An Interview with Michael Ayala, Honored Graduate of UT AMS’ Undergraduate Program

This Spring, two graduating seniors majoring in American Studies were named to the Dean’s Distinguished Graduates Honorable Mention list: Michael Ayala and Natalie Fisher. Today, we bring you an interview with Mr. Ayala, an aspiring screenwriter, regarding his time at UT’s American Studies’ program, his favorite courses and projects, and his future plans. Enjoy!


Michael Ayala

When you came to UT, what did you think you would major in? 
When I came to UT, I really did not know what I wanted to major in. I was lost until my interest in both film and history led me to both American Studies and Radio-Television-Film.
What was the first American Studies course you took at UT?  Why did you decide to take the course, and what do you remember about it?
The first American Studies course I took was Introduction to American Studies with the incredible Dr. Steven Hoelscher. I took it as a requirement but looking back I feel like that class really provided me with a foundation to what I would want to do in the future. I remember engaging discussions and interesting topics that kept me involved throughout the course.
Why did you decide to major in American Studies?
My passion for film and my passion for LGBTQ+ studies really drove me to look into American Studies as a major. I found that I could use a lot of what American Studies had taught me in my own creations and further my passion for LGBTQ+ activism.
What have been some of your favorite courses in the American Studies department and why?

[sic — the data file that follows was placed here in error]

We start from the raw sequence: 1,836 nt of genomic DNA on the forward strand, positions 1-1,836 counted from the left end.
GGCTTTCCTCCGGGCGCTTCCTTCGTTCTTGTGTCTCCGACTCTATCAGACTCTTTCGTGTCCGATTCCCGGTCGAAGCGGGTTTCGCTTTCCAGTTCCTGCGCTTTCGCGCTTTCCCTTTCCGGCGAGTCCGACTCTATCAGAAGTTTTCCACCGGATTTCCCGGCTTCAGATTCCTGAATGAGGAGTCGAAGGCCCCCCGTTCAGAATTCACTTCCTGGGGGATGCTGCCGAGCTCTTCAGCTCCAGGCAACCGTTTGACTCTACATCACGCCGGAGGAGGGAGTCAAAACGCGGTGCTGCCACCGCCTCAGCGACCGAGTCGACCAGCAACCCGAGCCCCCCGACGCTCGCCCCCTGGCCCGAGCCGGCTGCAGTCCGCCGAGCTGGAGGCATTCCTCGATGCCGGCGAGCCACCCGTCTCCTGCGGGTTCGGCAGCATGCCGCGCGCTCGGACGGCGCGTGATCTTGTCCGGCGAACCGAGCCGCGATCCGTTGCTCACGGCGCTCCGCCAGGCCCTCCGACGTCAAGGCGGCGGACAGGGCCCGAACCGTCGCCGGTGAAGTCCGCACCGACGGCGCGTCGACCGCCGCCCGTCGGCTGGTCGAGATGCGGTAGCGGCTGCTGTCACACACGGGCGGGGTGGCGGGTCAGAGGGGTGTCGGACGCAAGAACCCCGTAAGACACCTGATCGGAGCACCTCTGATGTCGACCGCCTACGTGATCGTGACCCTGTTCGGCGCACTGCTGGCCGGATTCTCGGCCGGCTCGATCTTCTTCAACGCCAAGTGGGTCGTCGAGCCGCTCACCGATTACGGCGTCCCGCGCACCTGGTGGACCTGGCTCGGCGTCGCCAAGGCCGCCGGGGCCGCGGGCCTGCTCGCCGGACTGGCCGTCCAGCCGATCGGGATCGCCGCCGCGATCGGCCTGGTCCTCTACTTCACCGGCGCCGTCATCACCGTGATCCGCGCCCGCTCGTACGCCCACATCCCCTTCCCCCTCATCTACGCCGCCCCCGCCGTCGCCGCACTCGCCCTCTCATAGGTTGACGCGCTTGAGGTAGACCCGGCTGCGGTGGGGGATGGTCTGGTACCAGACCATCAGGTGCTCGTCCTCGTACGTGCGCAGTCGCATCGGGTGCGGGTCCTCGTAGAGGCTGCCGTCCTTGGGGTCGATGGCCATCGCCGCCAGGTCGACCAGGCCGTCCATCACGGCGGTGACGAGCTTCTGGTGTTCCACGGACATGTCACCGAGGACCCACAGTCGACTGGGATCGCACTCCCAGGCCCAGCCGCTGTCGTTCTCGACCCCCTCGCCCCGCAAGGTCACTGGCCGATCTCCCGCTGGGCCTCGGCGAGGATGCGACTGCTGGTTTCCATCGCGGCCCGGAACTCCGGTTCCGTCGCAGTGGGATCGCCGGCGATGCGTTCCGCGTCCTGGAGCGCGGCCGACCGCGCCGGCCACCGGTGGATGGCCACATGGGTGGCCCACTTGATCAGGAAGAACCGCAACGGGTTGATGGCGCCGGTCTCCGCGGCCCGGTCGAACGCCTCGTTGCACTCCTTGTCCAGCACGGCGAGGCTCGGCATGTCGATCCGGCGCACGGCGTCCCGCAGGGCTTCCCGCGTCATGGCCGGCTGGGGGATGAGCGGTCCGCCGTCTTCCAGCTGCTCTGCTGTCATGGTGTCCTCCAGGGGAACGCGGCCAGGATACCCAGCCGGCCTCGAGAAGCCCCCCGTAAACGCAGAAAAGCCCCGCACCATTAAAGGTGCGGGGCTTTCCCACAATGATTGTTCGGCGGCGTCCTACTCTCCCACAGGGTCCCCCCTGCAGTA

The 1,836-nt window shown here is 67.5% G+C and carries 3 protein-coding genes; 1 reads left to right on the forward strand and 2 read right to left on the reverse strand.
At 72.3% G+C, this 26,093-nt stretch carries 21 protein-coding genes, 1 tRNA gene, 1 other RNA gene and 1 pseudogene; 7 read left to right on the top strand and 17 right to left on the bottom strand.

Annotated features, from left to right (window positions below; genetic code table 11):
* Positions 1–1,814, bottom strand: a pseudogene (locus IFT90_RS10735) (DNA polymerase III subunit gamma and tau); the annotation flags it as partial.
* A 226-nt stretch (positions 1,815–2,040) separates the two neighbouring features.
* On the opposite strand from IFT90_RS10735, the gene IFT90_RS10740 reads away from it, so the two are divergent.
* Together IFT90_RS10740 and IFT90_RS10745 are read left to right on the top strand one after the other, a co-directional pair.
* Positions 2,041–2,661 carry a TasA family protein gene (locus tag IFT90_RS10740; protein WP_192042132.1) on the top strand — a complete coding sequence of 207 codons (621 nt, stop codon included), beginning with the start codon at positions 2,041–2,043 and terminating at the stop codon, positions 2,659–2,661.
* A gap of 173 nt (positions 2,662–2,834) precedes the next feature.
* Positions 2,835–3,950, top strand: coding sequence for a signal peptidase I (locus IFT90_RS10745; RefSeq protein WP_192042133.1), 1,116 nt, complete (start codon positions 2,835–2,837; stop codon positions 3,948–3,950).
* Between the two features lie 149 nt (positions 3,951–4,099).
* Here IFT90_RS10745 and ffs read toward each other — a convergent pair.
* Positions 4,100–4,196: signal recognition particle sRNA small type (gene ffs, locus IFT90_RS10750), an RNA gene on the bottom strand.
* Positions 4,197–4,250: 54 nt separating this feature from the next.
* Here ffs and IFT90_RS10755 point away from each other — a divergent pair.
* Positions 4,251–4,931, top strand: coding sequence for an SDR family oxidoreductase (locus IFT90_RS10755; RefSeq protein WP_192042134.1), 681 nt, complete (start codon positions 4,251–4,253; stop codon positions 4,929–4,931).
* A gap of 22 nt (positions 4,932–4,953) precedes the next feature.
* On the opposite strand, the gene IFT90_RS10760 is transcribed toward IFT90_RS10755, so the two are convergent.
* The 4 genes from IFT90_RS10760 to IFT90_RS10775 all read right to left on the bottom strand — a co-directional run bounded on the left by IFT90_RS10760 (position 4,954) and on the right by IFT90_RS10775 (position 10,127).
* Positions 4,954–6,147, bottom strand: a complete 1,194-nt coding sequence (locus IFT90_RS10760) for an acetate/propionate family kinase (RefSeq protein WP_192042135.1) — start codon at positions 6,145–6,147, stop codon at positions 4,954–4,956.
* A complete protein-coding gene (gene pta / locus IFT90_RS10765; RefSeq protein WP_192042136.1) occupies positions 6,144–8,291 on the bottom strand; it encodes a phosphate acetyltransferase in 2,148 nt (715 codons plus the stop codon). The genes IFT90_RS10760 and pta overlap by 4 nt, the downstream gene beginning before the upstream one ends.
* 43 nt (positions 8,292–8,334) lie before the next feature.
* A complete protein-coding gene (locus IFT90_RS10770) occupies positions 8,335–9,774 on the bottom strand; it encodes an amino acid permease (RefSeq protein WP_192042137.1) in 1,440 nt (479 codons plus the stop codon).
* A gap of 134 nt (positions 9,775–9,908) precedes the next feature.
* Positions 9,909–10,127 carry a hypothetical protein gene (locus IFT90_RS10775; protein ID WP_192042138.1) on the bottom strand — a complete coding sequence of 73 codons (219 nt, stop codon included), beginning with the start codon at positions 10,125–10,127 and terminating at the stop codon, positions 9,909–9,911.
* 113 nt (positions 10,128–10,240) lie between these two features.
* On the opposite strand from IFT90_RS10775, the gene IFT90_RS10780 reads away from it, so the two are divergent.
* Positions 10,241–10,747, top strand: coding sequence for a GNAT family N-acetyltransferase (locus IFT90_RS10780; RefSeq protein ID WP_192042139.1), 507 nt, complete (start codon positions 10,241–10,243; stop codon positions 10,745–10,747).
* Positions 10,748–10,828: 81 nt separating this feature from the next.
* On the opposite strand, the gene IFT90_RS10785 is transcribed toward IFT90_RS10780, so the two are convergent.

American Disasters taught by Cary Cordova and Rebels and Rejects: Rethinking the 1950s taught by Lauren Gutterman have been some of my favorite courses I’ve taken at UT because of their ability to push me to look deeper into topics that I have yet to discover.
What are some of the most important questions you’ve considered during your time in American Studies?
Some of the most important questions I have encountered in American studies are “Are stereotypes constructive?” and “How can we use the past to improve the present?”
How do you think American Studies might influence your career after you graduate? How has your time in American Studies influenced your career goals?
As an aspiring Screenwriter, American Studies has shown me that it is important to think about the entire picture when I am writing, showcasing different narratives that don’t often get their own light.
What advice do you have for other students considering majoring in American Studies? 
One piece of advice that I would give American Studies majors is to keep at it. Many times the instructors will ask “Why?” and “Why is this important?” causing you to doubt yourself. However, this is not something to give up on because it is a chance for you look deep inside yourself and question the things you have previously learned. To take a second look at something before making a conclusion. Instead of giving up, American Studies majors should find their weakness in those questions and develop a more informed opinion on the world.

Leave a Reply

Fill in your details below or click an icon to log in: Logo

You are commenting using your account. Log Out /  Change )

Google photo

You are commenting using your Google account. Log Out /  Change )

Twitter picture

You are commenting using your Twitter account. Log Out /  Change )

Facebook photo

You are commenting using your Facebook account. Log Out /  Change )

Connecting to %s